World map illustration with people.

For Minnesota and the world

When a pandemic strikes, researchers strive to understand it and help us live through it

Since the coronavirus pandemic began in early 2020, it’s hard to imagine life without face masks, strictly outdoor dining, and virtual happy hours. Yet, questions still remain. Are we effectively maximizing the safety of our frontline workers? Is six feet always enough? How dangerous are indoor restaurants?

Scientific knowledge about the disease known as COVID-19 continues to evolve—and faculty from the College of Science and Engineering have evolved with it. From addressing personal protective equipment (PPE) shortages and safety regulations to grappling with a rapidly emerging mental health epidemic, CSE researchers are helping society to not only understand COVID-19 but to live with it.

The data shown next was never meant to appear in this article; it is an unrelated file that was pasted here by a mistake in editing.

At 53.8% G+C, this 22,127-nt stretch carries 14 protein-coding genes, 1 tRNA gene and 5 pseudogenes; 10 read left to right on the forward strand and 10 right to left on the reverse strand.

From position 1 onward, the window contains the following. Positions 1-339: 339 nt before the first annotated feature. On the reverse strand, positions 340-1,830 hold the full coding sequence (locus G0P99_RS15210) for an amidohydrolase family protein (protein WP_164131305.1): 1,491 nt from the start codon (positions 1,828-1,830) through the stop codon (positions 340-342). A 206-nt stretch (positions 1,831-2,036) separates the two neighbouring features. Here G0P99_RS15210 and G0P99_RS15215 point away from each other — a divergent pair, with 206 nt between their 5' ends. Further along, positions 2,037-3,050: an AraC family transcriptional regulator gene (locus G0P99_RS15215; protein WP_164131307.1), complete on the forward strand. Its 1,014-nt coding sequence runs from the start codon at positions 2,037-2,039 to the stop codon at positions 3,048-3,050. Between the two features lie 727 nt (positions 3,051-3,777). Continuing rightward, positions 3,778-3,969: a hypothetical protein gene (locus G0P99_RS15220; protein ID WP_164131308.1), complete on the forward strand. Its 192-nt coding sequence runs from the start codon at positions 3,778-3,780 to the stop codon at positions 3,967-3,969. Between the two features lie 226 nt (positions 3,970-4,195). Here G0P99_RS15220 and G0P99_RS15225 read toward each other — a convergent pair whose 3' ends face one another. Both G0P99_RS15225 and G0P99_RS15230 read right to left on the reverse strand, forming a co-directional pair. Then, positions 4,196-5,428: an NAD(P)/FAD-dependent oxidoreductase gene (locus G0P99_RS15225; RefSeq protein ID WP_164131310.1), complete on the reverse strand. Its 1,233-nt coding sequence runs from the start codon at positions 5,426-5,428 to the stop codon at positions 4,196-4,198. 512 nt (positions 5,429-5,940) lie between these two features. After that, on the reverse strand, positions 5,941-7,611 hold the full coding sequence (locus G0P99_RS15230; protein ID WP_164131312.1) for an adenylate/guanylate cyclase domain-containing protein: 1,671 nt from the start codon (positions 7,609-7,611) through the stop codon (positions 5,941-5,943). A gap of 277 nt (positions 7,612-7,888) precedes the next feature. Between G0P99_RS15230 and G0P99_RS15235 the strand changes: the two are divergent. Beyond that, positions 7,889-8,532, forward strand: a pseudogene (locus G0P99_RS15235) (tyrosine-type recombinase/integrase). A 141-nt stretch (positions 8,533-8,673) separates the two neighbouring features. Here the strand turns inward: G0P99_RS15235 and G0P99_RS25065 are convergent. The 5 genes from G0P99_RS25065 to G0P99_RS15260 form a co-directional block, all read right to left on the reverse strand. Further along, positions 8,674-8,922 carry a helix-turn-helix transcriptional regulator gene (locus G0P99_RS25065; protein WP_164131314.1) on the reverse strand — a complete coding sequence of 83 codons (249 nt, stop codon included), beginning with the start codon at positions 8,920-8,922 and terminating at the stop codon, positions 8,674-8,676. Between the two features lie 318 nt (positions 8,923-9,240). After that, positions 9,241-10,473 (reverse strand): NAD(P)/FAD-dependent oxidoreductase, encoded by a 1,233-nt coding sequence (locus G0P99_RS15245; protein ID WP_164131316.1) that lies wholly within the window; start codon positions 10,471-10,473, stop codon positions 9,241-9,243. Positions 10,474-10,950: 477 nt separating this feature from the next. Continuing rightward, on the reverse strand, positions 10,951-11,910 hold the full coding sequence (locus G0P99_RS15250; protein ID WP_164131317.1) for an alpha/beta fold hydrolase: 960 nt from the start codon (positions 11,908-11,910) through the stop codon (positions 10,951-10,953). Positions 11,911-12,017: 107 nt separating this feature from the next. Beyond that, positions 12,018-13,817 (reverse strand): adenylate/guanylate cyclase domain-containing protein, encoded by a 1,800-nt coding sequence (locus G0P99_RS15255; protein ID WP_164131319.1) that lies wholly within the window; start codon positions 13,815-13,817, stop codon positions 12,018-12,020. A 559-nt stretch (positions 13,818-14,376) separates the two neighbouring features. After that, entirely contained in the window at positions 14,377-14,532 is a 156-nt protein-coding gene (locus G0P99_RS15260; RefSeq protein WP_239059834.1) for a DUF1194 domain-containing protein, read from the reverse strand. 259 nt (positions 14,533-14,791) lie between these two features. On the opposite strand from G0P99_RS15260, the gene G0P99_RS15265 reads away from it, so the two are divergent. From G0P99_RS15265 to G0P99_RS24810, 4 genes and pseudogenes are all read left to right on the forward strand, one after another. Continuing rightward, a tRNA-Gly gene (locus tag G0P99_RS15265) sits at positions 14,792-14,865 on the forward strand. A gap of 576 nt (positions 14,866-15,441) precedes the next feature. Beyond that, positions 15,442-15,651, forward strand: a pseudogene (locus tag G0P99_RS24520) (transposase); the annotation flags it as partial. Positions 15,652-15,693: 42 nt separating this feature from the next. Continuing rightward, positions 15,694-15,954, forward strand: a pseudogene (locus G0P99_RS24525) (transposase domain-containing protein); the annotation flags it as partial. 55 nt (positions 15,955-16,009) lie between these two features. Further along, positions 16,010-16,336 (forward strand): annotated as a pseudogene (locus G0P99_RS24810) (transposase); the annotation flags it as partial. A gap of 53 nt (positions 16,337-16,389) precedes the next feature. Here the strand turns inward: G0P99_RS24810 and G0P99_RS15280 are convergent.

Read how CSE faculty members Jiarong Hong and Suo Yang are studying aerosol spread indoors and how their work is helping the Minnesota Orchestra mitigate risk in "The Air We Breathe—Inventing Tomorrow, Winter 2021."

Learn how CSE's Evan Suma Rosenberg is using virtual reality to make video conference more meaningful and interactive—much like real life—in "Avatars to the Rescue—Inventing Tomorrow, Winter 2021."

Find out how CSE experts in the University of Minnesota’s Institute of Engineering in Medicine assembled teams to address COVID-related needs in the medical community in "Swift Response—Inventing Tomorrow, Winter 2021."

By Olivia Hultgren


To see all three stories as they appeared in our Winter 2021 college magazine, see cse.umn.edu/InventingTomorrow.